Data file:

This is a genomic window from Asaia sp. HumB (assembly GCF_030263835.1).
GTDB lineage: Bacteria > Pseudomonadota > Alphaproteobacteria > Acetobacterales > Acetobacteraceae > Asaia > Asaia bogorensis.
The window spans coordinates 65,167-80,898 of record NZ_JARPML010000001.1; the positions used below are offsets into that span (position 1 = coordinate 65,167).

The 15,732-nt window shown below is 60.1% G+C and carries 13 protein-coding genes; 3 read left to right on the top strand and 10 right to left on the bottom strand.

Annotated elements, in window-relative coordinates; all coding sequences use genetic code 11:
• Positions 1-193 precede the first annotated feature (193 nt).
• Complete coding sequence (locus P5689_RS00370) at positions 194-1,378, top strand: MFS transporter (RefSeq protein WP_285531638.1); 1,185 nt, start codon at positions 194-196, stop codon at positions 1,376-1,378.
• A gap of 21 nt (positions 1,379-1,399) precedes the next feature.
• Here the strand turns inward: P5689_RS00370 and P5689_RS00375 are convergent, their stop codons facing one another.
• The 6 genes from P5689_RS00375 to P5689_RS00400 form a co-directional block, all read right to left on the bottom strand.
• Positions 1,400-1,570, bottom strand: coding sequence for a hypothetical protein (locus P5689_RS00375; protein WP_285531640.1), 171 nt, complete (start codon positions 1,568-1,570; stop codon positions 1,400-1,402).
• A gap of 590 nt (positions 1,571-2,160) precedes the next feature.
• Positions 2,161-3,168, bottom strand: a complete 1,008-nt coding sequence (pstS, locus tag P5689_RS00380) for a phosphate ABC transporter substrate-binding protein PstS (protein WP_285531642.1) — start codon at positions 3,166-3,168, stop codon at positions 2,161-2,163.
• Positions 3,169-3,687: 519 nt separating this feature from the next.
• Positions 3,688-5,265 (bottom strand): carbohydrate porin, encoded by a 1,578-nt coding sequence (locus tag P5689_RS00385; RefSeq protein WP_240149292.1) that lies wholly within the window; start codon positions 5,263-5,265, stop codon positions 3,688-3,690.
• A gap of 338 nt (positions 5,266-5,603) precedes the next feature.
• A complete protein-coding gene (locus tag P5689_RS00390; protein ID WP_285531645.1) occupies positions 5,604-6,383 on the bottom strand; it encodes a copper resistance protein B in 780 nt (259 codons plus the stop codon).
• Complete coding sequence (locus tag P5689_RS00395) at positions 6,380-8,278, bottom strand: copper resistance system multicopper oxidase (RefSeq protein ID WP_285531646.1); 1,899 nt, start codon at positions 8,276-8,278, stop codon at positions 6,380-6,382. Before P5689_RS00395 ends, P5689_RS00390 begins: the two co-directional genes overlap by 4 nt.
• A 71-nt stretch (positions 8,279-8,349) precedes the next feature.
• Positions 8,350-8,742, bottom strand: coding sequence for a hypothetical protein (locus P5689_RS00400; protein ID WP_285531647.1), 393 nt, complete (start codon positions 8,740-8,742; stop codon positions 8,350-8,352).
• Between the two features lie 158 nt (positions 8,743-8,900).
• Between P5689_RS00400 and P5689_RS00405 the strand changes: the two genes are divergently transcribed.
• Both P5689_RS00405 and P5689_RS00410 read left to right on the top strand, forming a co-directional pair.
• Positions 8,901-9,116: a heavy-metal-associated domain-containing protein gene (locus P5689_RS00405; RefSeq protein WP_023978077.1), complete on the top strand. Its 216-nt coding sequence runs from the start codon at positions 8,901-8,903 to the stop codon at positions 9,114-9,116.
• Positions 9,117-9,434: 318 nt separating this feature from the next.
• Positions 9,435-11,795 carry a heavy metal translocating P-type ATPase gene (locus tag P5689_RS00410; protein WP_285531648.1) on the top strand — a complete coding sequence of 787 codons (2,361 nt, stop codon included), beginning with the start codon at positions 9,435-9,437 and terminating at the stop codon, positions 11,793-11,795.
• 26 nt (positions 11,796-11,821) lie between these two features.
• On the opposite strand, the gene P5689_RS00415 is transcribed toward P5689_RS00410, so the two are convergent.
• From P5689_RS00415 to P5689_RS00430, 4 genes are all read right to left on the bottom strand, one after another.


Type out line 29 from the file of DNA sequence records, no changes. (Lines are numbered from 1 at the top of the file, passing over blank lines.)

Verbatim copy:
• From P5689_RS00415 to P5689_RS00430, 4 genes are all read right to left on the bottom strand, one after another.